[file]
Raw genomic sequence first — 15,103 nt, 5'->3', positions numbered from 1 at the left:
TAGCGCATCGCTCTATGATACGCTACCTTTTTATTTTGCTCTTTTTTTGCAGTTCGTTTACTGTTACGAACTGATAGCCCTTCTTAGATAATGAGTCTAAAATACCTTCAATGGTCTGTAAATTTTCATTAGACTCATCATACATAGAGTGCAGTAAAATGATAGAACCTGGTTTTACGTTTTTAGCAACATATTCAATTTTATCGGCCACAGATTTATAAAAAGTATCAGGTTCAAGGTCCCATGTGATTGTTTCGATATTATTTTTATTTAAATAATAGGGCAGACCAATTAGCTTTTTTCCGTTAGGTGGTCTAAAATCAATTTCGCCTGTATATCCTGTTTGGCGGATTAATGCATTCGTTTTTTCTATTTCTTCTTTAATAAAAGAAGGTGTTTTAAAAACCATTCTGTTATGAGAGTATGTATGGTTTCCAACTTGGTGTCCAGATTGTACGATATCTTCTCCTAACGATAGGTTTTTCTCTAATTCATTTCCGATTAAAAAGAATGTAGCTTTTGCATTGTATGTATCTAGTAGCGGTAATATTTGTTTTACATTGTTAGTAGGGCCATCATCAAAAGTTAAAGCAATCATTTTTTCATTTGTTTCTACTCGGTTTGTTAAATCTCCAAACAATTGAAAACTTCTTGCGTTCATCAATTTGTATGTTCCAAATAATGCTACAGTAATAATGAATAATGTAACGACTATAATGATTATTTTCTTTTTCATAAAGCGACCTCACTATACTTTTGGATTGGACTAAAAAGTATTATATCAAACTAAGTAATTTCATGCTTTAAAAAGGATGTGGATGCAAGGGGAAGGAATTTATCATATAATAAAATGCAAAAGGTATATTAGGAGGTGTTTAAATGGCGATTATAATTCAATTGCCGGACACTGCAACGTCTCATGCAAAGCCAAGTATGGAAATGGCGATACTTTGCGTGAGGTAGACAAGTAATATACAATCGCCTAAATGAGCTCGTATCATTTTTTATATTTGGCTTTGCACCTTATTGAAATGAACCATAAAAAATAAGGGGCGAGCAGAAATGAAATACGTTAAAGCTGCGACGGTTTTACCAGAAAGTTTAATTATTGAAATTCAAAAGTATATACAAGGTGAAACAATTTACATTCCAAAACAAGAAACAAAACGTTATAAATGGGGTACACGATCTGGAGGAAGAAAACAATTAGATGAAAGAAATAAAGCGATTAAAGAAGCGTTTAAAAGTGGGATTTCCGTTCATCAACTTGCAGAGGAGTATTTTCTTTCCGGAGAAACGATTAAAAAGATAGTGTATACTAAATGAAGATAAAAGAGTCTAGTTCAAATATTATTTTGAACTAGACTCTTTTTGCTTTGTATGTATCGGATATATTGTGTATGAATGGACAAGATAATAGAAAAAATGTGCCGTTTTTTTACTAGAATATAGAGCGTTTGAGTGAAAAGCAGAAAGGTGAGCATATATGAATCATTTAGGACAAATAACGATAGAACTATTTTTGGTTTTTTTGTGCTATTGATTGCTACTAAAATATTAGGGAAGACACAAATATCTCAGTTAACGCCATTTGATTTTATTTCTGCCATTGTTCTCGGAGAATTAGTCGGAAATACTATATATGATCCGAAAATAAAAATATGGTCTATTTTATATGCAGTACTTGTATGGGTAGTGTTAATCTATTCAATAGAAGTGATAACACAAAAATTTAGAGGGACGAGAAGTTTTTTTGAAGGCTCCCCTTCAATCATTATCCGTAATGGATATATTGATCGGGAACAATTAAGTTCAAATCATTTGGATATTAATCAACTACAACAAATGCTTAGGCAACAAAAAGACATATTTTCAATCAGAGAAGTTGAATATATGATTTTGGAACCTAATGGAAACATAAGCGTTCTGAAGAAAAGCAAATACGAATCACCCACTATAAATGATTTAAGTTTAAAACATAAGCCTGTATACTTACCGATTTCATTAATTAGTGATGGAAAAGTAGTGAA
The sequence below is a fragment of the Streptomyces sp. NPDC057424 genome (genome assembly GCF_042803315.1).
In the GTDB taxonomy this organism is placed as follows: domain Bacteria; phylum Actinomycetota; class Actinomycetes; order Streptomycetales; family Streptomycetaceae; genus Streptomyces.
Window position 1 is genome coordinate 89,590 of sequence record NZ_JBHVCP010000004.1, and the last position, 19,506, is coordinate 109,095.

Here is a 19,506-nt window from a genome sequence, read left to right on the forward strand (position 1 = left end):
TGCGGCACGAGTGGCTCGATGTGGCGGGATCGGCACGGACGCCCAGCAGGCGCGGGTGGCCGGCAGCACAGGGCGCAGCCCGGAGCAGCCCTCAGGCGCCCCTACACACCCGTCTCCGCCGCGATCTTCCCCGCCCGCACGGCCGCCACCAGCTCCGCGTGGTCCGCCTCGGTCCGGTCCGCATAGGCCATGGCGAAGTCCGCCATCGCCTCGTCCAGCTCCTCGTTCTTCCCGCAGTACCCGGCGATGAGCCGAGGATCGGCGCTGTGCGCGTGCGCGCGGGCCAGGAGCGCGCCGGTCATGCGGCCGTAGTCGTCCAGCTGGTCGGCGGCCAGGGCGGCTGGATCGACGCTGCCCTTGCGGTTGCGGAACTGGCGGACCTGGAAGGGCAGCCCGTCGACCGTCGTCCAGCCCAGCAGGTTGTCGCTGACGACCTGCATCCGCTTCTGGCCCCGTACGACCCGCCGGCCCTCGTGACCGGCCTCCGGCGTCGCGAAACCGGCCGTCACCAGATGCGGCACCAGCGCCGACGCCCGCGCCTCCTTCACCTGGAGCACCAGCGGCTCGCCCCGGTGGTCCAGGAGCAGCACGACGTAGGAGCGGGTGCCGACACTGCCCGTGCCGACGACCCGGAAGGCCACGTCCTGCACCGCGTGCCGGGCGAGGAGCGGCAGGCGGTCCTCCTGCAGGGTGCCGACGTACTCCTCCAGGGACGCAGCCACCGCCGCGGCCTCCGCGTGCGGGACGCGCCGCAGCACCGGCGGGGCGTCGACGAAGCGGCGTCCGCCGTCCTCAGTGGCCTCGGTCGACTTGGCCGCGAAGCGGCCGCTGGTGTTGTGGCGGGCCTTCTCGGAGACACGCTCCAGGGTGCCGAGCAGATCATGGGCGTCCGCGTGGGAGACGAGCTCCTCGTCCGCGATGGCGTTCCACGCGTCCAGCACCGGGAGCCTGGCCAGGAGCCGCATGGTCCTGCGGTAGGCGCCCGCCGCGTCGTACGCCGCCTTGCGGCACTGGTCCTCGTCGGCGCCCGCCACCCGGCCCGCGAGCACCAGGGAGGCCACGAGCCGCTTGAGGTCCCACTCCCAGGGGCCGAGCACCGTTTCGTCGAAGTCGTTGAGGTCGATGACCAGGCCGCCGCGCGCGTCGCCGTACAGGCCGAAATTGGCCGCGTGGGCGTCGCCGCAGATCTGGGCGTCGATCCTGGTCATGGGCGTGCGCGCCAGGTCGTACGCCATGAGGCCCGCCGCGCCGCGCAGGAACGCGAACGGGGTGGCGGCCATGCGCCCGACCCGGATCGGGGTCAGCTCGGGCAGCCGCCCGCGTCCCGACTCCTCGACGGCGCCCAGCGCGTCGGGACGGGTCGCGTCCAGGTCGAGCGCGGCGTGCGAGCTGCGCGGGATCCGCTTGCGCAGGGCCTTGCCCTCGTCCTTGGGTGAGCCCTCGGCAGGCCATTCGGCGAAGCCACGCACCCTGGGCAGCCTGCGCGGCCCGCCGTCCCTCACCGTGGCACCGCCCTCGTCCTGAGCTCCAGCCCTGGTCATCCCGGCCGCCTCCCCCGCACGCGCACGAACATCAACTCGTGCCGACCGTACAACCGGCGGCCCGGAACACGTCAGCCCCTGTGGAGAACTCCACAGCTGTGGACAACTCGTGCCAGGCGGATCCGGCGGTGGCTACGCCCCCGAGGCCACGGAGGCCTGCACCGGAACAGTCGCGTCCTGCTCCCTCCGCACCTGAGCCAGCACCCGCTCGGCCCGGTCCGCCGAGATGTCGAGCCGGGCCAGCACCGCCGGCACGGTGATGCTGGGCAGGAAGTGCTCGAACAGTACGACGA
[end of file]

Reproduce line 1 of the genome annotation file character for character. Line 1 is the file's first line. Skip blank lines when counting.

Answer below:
Raw genomic sequence first — 15,103 nt, 5'->3', positions numbered from 1 at the left: